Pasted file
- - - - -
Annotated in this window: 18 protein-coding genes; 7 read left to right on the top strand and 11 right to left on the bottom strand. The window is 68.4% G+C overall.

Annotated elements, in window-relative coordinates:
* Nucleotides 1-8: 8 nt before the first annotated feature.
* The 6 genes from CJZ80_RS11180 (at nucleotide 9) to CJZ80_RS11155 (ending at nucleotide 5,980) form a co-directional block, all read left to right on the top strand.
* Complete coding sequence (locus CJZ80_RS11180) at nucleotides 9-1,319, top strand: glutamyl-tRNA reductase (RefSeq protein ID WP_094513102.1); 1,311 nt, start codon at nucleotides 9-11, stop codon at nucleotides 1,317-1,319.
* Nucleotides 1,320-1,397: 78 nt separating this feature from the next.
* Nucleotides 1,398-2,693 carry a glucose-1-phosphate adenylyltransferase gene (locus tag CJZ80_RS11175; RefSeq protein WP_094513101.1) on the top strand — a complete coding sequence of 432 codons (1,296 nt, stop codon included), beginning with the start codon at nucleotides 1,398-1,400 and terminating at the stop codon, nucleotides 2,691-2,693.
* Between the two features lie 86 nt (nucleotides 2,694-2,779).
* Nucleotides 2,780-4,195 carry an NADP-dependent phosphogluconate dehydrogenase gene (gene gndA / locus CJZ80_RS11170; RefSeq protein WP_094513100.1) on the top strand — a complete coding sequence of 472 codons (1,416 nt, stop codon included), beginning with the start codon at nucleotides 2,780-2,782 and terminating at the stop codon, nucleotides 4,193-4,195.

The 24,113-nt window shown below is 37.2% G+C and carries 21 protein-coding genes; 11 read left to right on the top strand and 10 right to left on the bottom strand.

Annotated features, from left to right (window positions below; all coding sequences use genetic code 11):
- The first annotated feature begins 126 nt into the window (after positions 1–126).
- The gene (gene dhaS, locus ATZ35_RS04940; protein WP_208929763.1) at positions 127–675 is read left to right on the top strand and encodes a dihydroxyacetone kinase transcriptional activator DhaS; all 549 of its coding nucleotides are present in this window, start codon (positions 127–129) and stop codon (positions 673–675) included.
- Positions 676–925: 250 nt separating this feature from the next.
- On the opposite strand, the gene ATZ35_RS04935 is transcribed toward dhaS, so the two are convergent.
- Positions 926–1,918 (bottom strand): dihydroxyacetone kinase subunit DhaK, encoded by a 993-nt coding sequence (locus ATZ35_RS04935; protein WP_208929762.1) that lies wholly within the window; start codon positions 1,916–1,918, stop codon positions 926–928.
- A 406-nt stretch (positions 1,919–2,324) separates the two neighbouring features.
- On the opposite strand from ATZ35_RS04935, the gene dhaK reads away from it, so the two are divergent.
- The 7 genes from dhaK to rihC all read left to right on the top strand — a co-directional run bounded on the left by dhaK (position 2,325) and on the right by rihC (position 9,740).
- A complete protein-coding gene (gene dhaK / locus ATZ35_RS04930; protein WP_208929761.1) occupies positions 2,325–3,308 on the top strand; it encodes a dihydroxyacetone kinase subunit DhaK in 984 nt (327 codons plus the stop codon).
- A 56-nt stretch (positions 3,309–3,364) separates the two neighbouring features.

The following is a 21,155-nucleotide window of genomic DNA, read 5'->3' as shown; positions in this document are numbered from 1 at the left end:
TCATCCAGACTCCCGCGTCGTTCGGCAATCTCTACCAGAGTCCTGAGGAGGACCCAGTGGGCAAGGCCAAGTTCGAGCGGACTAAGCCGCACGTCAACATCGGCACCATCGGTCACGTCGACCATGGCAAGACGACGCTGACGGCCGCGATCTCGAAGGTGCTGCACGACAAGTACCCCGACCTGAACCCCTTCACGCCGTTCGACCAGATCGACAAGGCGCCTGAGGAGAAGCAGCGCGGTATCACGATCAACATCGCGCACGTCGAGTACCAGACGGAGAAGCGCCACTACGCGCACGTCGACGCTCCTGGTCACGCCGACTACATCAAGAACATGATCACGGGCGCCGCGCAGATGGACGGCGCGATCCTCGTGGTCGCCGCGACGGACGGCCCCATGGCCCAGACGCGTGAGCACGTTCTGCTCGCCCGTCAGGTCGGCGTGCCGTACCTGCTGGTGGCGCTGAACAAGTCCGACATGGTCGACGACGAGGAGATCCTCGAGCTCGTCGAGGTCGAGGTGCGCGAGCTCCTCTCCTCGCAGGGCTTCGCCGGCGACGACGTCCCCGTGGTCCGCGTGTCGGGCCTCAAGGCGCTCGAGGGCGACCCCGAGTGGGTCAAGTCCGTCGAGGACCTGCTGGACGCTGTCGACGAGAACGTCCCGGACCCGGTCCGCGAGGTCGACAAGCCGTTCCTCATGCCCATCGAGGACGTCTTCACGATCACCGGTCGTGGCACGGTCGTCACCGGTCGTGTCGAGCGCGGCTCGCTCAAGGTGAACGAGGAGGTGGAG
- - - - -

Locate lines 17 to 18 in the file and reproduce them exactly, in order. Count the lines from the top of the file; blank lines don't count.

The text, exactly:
- A 406-nt stretch (positions 1,919–2,324) separates the two neighbouring features.
- On the opposite strand from ATZ35_RS04935, the gene dhaK reads away from it, so the two are divergent.